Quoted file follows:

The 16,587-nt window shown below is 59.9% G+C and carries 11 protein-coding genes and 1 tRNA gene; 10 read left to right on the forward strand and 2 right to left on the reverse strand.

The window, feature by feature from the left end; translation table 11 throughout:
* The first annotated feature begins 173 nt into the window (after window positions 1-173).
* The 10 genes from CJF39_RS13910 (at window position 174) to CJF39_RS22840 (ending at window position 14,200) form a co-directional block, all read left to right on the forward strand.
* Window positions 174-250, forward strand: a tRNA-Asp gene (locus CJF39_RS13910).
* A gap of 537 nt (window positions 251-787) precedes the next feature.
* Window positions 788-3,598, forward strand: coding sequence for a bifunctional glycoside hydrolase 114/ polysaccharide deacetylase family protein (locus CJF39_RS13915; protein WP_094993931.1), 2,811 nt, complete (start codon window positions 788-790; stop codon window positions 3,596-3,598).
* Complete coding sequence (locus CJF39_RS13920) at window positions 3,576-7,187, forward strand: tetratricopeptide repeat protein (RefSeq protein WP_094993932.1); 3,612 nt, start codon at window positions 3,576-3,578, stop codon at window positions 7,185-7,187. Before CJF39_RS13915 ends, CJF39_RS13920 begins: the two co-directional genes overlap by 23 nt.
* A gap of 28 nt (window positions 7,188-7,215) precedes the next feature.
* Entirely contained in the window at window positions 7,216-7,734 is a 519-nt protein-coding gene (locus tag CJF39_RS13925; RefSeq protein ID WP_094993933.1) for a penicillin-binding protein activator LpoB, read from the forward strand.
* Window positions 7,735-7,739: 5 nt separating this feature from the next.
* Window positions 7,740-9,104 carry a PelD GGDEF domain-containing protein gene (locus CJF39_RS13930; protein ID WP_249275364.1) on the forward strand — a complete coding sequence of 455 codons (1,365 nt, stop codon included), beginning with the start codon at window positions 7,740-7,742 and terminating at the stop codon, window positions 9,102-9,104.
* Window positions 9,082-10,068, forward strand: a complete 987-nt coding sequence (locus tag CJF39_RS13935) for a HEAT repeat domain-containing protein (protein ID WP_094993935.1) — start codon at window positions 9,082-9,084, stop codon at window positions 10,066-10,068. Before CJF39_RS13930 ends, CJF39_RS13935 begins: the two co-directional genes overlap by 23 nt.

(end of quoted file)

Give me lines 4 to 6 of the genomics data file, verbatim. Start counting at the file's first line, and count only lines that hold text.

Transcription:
* The 10 genes from CJF39_RS13910 (at window position 174) to CJF39_RS22840 (ending at window position 14,200) form a co-directional block, all read left to right on the forward strand.
* Window positions 174-250, forward strand: a tRNA-Asp gene (locus CJF39_RS13910).
* A gap of 537 nt (window positions 251-787) precedes the next feature.